Over the last decade, incidences of outbreaks from infections that can be attributed to poorly disinfected endoscopes have been showing up in the news regularly. So much so that regulatory bodies from the US Congress to the FDA have been increasing their scrutiny of these extremely useful, yet sometimes problematic reusable medical instruments.
Many different groups have taken on the mantle to help hospitals learn from each other to institute best practices for effective reprocessing of endoscopes. One such group recently presented their findings at the Global Surgical Conference & Expo 2019. Presenters Daniel Fedderson, BSN, RN, MAJ, AN and Kenneth Romito, MSN, RN, MAJ, AN explained how they have taken their perioperative team to a 96%+ compliance rate for reprocessing. Their article in The Periop Life captured the main takeaways of their presentation:
“The intricate design of flexible endoscopes and multiple steps required for cleaning and high-level disinfection (HLD) make the process vulnerable to human error.
As perioperative nurses, we know that missing just one step or failure to complete any phase in endoscope reprocessing can result in patient exposure to harmful contaminants that can lead to infections, increased hospital stays, increased medical costs, and even death.
Auditing the Process
We recommended applying an evidence-based approach to improving standardization around reprocessing flexible endoscopes within our organization, and implemented audits conducted at three-month intervals with feedback to stakeholders to establish a standardized approach.
These four practices were key to effectively and successfully implement the audits:
- Use an audit quality feedback loop administered at regular intervals consistently over time.
- Measure clinical practice against well-established standards and/or evidence-based practice.
- Incorporate a multidisciplinary approach with an established leader or facilitator to conduct and analyze the audits.
- Assess leadership, education, training, and competency in addition to clinical practices as part of the auditing process.
Robust leadership buy-in proved invaluable in implementing these audit best-practices by driving the changes in clinical performance and standardization of policies and equipment. However, building a structure around auditing best practices for safe endoscope reprocessing was a first step. Next, we needed a way to address ongoing process compliance.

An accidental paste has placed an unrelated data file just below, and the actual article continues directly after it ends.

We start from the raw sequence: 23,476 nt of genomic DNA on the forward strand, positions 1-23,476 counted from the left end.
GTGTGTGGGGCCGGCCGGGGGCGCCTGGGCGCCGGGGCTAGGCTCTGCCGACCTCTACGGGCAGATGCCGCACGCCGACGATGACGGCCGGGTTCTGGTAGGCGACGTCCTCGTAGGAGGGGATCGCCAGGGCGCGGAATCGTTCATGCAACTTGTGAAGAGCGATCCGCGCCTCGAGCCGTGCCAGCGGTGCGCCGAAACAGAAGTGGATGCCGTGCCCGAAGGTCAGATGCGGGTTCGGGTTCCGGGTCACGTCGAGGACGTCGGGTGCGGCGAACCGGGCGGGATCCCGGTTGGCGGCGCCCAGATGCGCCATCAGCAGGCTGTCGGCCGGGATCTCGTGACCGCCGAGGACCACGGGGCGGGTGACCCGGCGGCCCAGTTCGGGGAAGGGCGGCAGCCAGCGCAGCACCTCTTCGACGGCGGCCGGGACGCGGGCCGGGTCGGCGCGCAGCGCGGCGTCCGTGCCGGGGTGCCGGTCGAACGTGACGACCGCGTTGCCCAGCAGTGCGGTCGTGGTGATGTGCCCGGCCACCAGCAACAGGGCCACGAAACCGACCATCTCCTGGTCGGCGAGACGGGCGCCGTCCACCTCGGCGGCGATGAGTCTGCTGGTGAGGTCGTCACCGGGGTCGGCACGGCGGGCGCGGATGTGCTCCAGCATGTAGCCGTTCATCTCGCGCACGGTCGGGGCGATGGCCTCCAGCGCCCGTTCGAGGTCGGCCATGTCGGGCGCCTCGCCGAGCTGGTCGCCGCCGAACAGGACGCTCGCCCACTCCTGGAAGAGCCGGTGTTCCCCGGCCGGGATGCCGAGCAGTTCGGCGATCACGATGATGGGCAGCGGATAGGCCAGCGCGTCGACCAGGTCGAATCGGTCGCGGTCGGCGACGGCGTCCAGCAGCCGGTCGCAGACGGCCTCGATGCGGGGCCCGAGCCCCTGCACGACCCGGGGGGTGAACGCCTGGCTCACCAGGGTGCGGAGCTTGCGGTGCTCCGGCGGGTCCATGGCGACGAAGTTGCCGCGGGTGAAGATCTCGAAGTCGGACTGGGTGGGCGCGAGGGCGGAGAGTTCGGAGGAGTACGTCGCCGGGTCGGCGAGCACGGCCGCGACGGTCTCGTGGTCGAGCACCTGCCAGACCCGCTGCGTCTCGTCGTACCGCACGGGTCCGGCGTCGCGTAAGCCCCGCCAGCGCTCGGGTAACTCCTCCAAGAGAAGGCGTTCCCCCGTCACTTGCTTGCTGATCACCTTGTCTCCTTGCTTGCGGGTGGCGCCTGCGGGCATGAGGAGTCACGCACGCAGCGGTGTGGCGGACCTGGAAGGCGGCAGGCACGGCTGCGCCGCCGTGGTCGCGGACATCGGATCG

To achieve buy-in among every team member, we focused on establishing a culture supporting the Highly Reliable Organization (HRO) goals of quality, safety, and continuous process improvement around endoscope reprocessing.
Three specific principles of high reliability in particular made the difference:
- Preoccupation with failure—To prevent process failures, each audit focused on quality loop iteration, diminishing gaps between observed practices, evidence-based practice recommendations by professional organizations, and manufacturer IFUs.
- Deference to expertise—By applying the HRO principle of deference to expertise, we established a task force with subject matter experts empowered to transform HLD practices within the framework of our evidence-based audit process.
- Commitment to resilience—The HLD task force became a fully chartered HLD committee with a full-time employee hired as committee chair to support the organization’s commitment to the HRO goals of quality, safety, and continuous process improvement related to HLD.
These efforts continue to prove successful. After our fourth audit of established processes in September 2018, which included 65 steps across five clinics, our team achieved a 96.9% compliance rate. Today the work of the HLD task force continues, as do our measured successes in safer endoscope reprocessing.”
Read the entire article here: Achieving High Reliability in Flexible Endoscope High-Level Disinfection
As the article notes, an effective way to improve endoscope disinfection efficacy is to introduce strong standards and perform occasional audits to make sure employees are following protocols closely. But what happens when no one is watching? Do you trust that all of your employees, when no one is looking over their shoulder, will reprocess scopes properly and never skip any steps? Most facilities still have staff go through their HLD routines based on memorization, but recent technology products have been introduced in recent years to ensure staff follow the same process each and every time – even when no one is watching.
One such product is iRIScope from Mobile Aspects. The way that iRIScope and other systems like it work is to walk staff through the HLD process for each scope in a workflow that matches the hospital’s existing standard operating procedures. By using a combination of RFID technology and touchscreen kiosks, staff are guided through the HLD process and are required to log all steps as completed before they can move on to the next step. If a step is missed, a reminder to complete that step is displayed and the missed step is logged in the system. This ensures that no scopes are missing any of the key steps in the HLD process. It also allows managers to properly train their employees by highlighting the employees that are most prone to skipping steps. Using this data helps managers train up their staff efficiently based on analytics coming out of the system, rather than observations noticed only during audits.